Considering the data collected together with the significantly higher IL-6 gene expression and cytokine production (Figure 4c and d(Fig. 4)), it could be expected that the steatosis established in NMT on day 3 and maintained up to day 12 even in the FFA-free condition. This could be explained by the inflammation and de novo lipogenesis process.

The NMT drug responsiveness

To investigate whether the generated NMT has drug responsiveness and could be used as a platform for pharmacological studies, after NAFLD establishment in the initial 3 days, the NMT was exposed to different doses (15, 20, and 25 μM) of a candidate anti-steatotic drug, Liraglutide, from day 4 to 12 (Figure 6a(Fig. 6)). Using Nile red staining, it was demonstrated that NMT has drug responsiveness capability in which dramatic lipid loss was observed in all Liraglutide treated groups on day 12 compared to NMT (Figure 6b(Fig. 6)). Evaluating cell viability, we found that none of the selected dosages of Liraglutide was toxic (Figure 6c(Fig. 6)). Based on the principle of choosing the lowest effective dose, gene expression for NMT, exposed to 15 μM Liraglutide, was evaluated. The results confirmed NMT's drug responsiveness and significant downregulations in gene expression involved in lipid metabolism (SERBP), insulin resistance (PCK1), and fibrosis (COL1A1) (Figure 6d(Fig. 6)).


Despite the global increase in the prevalence of NAFLD, no effective therapeutic medicine to target hepatic steatosis has been approved yet. Therefore, there is an urgent need to develop a reliable human in vitro NAFLD model that captures the disease's hallmarks, facilitates the study of the mechanism of disease, and enables the rapid evaluation of various candidate drugs in a dish. Moreover, a relevant in vitro liver model should be cost-effective, reproducible, and scalable in high-throughput drug discovery pipeline. During the past decades, various in vitro NAFLD models have been developed. Since 2D cellular platforms do not mimic the complexity of liver tissue, 3D culture systems have recently emerged as appealing tools for studying disease mechanism and investigating therapeutic interventions. On the other hand, a suitable in vitro human NAFLD model needs all the key player cells and the appropriate ECM to recapitulate the disease stages from initial inflammation to lipid accumulation and future fibrosis (Aasadollahei et al., 2023[1]).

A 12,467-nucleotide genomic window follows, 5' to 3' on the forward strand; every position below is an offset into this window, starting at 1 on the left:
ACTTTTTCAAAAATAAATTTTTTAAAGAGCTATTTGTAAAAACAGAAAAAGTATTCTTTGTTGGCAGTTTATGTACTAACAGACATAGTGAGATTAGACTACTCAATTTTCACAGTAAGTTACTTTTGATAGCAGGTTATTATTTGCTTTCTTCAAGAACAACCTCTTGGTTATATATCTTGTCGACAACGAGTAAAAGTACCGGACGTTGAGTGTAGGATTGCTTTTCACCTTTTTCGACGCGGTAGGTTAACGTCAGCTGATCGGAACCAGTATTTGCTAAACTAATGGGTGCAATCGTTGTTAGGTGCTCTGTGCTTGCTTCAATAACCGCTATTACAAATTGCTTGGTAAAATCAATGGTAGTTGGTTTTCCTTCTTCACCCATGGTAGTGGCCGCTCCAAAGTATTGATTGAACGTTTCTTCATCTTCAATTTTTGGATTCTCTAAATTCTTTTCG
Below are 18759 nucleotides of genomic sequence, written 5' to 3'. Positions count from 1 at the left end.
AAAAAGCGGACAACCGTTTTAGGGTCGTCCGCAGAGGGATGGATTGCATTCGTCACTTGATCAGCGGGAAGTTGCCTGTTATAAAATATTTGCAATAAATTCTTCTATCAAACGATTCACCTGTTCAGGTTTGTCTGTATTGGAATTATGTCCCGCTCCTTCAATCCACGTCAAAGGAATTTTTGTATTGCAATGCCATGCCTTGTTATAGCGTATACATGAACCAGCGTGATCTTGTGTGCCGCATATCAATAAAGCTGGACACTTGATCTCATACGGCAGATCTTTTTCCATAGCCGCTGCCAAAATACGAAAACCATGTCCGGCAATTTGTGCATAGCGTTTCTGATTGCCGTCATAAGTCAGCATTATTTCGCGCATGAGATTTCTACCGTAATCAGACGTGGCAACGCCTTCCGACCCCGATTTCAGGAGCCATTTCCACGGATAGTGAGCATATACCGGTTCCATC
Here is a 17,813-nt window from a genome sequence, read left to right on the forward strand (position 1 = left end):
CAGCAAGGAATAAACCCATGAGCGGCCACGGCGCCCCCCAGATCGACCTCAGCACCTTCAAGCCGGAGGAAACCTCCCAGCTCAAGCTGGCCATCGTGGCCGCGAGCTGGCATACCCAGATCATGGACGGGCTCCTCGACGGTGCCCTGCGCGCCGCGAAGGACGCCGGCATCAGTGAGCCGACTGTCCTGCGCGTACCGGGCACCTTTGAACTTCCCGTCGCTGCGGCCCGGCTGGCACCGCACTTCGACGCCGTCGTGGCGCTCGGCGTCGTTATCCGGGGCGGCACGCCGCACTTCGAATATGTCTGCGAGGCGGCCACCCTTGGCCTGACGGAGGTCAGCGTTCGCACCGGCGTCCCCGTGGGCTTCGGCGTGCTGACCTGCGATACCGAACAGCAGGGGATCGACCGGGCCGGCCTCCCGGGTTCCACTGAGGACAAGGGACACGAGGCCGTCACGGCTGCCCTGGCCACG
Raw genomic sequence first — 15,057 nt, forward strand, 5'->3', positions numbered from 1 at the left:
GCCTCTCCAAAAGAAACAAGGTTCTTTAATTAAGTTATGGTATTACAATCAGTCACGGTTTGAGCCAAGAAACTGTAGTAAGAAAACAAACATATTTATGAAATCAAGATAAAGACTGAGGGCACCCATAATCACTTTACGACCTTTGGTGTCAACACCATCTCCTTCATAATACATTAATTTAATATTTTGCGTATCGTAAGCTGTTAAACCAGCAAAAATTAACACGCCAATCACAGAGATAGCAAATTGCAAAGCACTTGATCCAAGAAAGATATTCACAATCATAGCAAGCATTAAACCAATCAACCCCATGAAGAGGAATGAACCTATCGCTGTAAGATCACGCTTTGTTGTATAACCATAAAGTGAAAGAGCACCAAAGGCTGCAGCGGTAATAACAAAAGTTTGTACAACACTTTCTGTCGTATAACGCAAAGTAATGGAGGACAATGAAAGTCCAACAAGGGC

In the present study, we made an attempt to bioengineer a scalable 3D liver microtissue composed of four cell types, including Huh-7, THP-1, LX-2, and HUVEC, encapsulated in a composite hydrogel containing LEMgel. According to our previous study, regarding cell viability and microtissue functionality, the diameter of the generated microtissues were optimized at 500 μm (Darakhshan et al., 2020[13]). The uniform spherical shape of the microtissues, as an important feature, provides a linear gradient in oxygen and nutrients from peripheral to central part of the LMT similar to native hepatic lobule (Kietzmann, 2017[31]). Considering cell viability and hepatic functionality in terms of albumin secretion and urea production, we demonstrated a considerable impact of LEMgel for the generation of both LMT and NMT. In this context, Lee and colleagues have shown that the liver ECM significantly enhances the viability, functionality, and lineage-specific maturation of stem cell-derived hepatocyte-like cells (Lee et al., 2019[33]). Furthermore, our previous studies demonstrated that LEMgel- and LEMgel-derived microparticles improve liver-specific functions of the hepatic cell lines, primary hepatocytes, and hepatocyte-like cells (Heydari et al., 2021[29]; Saheli et al., 2018[44]; Zahmatkesh et al., 2021[54]).